Then I saw an angel standing in the sun, and he cried out with a loud voice, saying to all the birds which fly in midheaven, “Come, assemble for the great supper of God, so that you may eat the flesh of kings and the flesh of commanders and the flesh of mighty men and the flesh of horses and of those who sit on them and the flesh of all men, both free men and slaves, and small and great.” (Revelation 19:17-18, NASB)
The last verse from Luke 17:22-37 about how the vultures will be gathered where the body led me to see another misunderstanding. The timing of this event is made clear when we go to Matthew 24:15-28. If the parallel isn’t clear enough using the gathering of the vultures at the end, the instruction concerning not leaving one’s housetop or field to take things is also found in the passage from Luke 17. The day and hour for the coming of the Son of Man, which no one knows but the Father alone, which will be just like the days of Noah and the days of Lot, in which the unrighteous perish and the righteous remain, is here said to happen after the abomination of desolation. The abomination of desolation occurs 3.5 years into the seven years of tribulation as per Daniel 9:27. Only after a period of great tribulation, that is cut short, will the Son of Man come just as the lightning comes.
15 “Therefore when you see the abomination of desolation which was spoken of through Daniel the prophet, standing in the holy place (let the reader understand), 16 then those who are in Judea must flee to the mountains. 17 Whoever is on the housetop must not go down to get the things out that are in his house. 18 Whoever is in the field must not turn back to get his cloak. 19 But woe to those who are pregnant and to those who are nursing babies in those days! 20 But pray that your flight will not be in the winter, or on a Sabbath. 21 For then there will be a great tribulation, such as has not occurred since the beginning of the world until now, nor ever will. 22 Unless those days had been cut short, no life would have been saved; but for the sake of the elect those days will be cut short. 23 Then if anyone says to you, ‘Behold, here is the Christ,’ or ‘There He is,’ do not believe him. 24 For false Christs and false prophets will arise and will show great signs and wonders, so as to mislead, if possible, even the elect. 25 Behold, I have told you in advance. 26 So if they say to you, ‘Behold, He is in the wilderness,’ do not go out, or, ‘Behold, He is in the inner rooms,’ do not believe them. 27 For just as the lightning comes from the east and flashes even to the west, so will the coming of the Son of Man be. 28 Wherever the corpse is, there the vultures will gather. (Matthew 24:15-28, NASB)
The clarification of these misunderstandings shook my beliefs a bit. First, it took away some of the Scriptural basis for the rapture I had previously looked to. At this point I still believed a pre-tribulation rapture to be Biblical, I just thought it was for some reason not mentioned in the synoptic Gospels. Second, it also meant that the appearance for the elect was not a mid-tribulation appearance for tribulation martyrs as I had been taught, but rather coincidental in timing with His post-tribulation public advent. In essence, the entire Olivet Discourse points to this post-tribulation public advent.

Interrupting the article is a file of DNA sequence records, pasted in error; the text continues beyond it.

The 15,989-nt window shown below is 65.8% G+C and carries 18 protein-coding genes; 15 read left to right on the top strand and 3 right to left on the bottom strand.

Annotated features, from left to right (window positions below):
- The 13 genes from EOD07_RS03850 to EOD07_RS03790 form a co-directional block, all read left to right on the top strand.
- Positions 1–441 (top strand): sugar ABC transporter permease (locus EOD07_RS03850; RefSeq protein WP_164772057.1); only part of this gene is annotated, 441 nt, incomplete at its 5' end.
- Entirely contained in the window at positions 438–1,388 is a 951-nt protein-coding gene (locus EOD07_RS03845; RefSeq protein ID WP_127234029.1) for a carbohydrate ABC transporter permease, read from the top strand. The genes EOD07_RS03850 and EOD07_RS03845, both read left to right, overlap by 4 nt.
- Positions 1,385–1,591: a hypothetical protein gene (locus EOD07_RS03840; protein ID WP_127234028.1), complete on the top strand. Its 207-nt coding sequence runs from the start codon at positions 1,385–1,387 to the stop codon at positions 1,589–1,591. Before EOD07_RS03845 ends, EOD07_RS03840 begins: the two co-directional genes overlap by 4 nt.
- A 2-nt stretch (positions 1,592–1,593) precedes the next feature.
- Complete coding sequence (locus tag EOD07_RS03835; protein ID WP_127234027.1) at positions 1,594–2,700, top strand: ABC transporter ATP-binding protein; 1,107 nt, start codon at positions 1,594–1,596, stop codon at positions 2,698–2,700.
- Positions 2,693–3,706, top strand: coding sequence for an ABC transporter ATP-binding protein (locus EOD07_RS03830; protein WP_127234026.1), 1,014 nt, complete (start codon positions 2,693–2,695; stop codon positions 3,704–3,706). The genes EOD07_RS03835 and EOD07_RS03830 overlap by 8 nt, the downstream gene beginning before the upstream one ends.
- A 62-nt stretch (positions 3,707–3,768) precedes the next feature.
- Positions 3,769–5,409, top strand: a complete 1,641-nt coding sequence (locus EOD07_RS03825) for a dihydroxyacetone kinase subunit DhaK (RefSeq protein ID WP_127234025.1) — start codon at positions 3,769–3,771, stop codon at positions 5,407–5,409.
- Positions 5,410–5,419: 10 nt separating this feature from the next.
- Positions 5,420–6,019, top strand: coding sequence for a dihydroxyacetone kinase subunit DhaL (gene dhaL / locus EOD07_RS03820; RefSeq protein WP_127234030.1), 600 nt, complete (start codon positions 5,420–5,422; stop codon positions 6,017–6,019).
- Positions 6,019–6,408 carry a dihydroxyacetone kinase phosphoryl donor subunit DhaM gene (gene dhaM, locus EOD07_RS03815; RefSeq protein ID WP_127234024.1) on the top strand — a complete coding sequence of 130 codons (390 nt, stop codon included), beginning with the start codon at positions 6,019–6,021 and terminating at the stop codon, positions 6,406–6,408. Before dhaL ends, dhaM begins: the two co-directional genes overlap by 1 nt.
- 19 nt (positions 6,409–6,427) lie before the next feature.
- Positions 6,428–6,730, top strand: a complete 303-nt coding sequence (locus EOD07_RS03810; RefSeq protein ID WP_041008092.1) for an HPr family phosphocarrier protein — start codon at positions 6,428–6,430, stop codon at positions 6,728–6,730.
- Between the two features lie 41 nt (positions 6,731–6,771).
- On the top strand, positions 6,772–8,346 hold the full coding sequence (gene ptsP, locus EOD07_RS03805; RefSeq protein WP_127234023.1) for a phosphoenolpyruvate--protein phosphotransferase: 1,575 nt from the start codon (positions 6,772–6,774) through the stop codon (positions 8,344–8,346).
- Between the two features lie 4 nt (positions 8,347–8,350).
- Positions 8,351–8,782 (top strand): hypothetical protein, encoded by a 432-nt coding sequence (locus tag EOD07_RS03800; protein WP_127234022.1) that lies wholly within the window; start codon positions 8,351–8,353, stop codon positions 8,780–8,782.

No mid-tribulation appearance
In the Parable of the Ten Virgins or the Parable of the Ten Bridesmaids found in Matthew 25:1-13, I was taught that the Bridegroom coming at midnight refers to His appearance in the middle of the seven years of tribulation. However, with my earlier misunderstandings of the Olivet Discourse clarified, it became clear that verse 13 carries a phrase used for the post-tribulation public advent of Christ. As defended above, similar verses like Matthew 24:36,42 are talking about the post-tribulation public advent of Christ as an event for which we do not know the day nor the hour. Therefore, I no longer believed the passage to be referring to a mid-tribulation appearance, even though at this point I still believed in a mid-tribulation appearance based on the passages in the Book of Revelation.
Be on the alert then, for you do not know the day nor the hour. (Matthew 25:13, NASB)
But of that day and hour no one knows, not even the angels of heaven, nor the Son, but the Father alone. (Matthew 24:36, NASB)
Therefore be on the alert, for you do not know which day your Lord is coming. (Matthew 24:42, NASB)
Since the only two support passages for believing in a mid-tribulation appearance now rested on only two passages in the Book of Revelation, namely Revelation 7:9-17 and Revelation 14:14-16, I decided to look into them again. It then became apparent to me that the tribulation martyrs were to be gathered only at the end of the seven years. In Revelation 7:14, it says that the tribulation martyrs came out 'the great tribulation.’ This doesn’t just mean the tribulation was great, it refers specifically to the last 3.5 years of the seven years of tribulation. In Matthew 24, this 'great tribulation’ occurs only after the abomination of desolation which is at the mid-point of the seven years of tribulation. Therefore, Revelation 7:9-17 cannot be referring to a mid-tribulation appearance for tribulation martyrs.